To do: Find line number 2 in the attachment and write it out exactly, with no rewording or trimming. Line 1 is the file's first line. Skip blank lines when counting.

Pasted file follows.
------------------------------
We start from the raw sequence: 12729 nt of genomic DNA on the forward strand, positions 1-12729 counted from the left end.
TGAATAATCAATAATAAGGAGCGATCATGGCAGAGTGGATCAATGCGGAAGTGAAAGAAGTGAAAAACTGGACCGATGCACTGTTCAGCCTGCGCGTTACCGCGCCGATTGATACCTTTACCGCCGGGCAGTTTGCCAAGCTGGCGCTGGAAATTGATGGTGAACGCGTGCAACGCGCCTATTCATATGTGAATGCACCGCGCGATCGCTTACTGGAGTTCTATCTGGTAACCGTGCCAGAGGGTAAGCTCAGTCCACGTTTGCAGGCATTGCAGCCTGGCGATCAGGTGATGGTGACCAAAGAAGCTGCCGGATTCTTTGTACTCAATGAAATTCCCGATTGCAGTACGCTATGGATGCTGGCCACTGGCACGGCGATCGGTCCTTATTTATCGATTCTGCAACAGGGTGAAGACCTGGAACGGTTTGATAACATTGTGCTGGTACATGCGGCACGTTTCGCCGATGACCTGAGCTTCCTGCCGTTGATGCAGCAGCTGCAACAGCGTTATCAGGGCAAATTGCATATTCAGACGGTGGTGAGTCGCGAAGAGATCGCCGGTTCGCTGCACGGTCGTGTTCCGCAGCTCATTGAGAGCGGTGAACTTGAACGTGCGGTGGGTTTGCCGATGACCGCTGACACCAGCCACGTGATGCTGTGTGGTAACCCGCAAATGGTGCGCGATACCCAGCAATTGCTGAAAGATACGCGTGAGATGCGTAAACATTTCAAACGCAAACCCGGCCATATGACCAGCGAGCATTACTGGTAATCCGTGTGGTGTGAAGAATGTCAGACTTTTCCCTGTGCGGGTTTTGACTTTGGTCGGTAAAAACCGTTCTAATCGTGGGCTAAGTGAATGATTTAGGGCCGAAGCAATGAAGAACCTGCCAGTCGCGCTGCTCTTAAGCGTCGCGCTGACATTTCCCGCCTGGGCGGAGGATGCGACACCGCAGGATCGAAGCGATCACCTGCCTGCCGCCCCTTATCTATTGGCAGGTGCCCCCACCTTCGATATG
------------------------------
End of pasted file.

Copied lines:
TGAATAATCAATAATAAGGAGCGATCATGGCAGAGTGGATCAATGCGGAAGTGAAAGAAGTGAAAAACTGGACCGATGCACTGTTCAGCCTGCGCGTTACCGCGCCGATTGATACCTTTACCGCCGGGCAGTTTGCCAAGCTGGCGCTGGAAATTGATGGTGAACGCGTGCAACGCGCCTATTCATATGTGAATGCACCGCGCGATCGCTTACTGGAGTTCTATCTGGTAACCGTGCCAGAGGGTAAGCTCAGTCCACGTTTGCAGGCATTGCAGCCTGGCGATCAGGTGATGGTGACCAAAGAAGCTGCCGGATTCTTTGTACTCAATGAAATTCCCGATTGCAGTACGCTATGGATGCTGGCCACTGGCACGGCGATCGGTCCTTATTTATCGATTCTGCAACAGGGTGAAGACCTGGAACGGTTTGATAACATTGTGCTGGTACATGCGGCACGTTTCGCCGATGACCTGAGCTTCCTGCCGTTGATGCAGCAGCTGCAACAGCGTTATCAGGGCAAATTGCATATTCAGACGGTGGTGAGTCGCGAAGAGATCGCCGGTTCGCTGCACGGTCGTGTTCCGCAGCTCATTGAGAGCGGTGAACTTGAACGTGCGGTGGGTTTGCCGATGACCGCTGACACCAGCCACGTGATGCTGTGTGGTAACCCGCAAATGGTGCGCGATACCCAGCAATTGCTGAAAGATACGCGTGAGATGCGTAAACATTTCAAACGCAAACCCGGCCATATGACCAGCGAGCATTACTGGTAATCCGTGTGGTGTGAAGAATGTCAGACTTTTCCCTGTGCGGGTTTTGACTTTGGTCGGTAAAAACCGTTCTAATCGTGGGCTAAGTGAATGATTTAGGGCCGAAGCAATGAAGAACCTGCCAGTCGCGCTGCTCTTAAGCGTCGCGCTGACATTTCCCGCCTGGGCGGAGGATGCGACACCGCAGGATCGAAGCGATCACCTGCCTGCCGCCCCTTATCTATTGGCAGGTGCCCCCACCTTCGATATG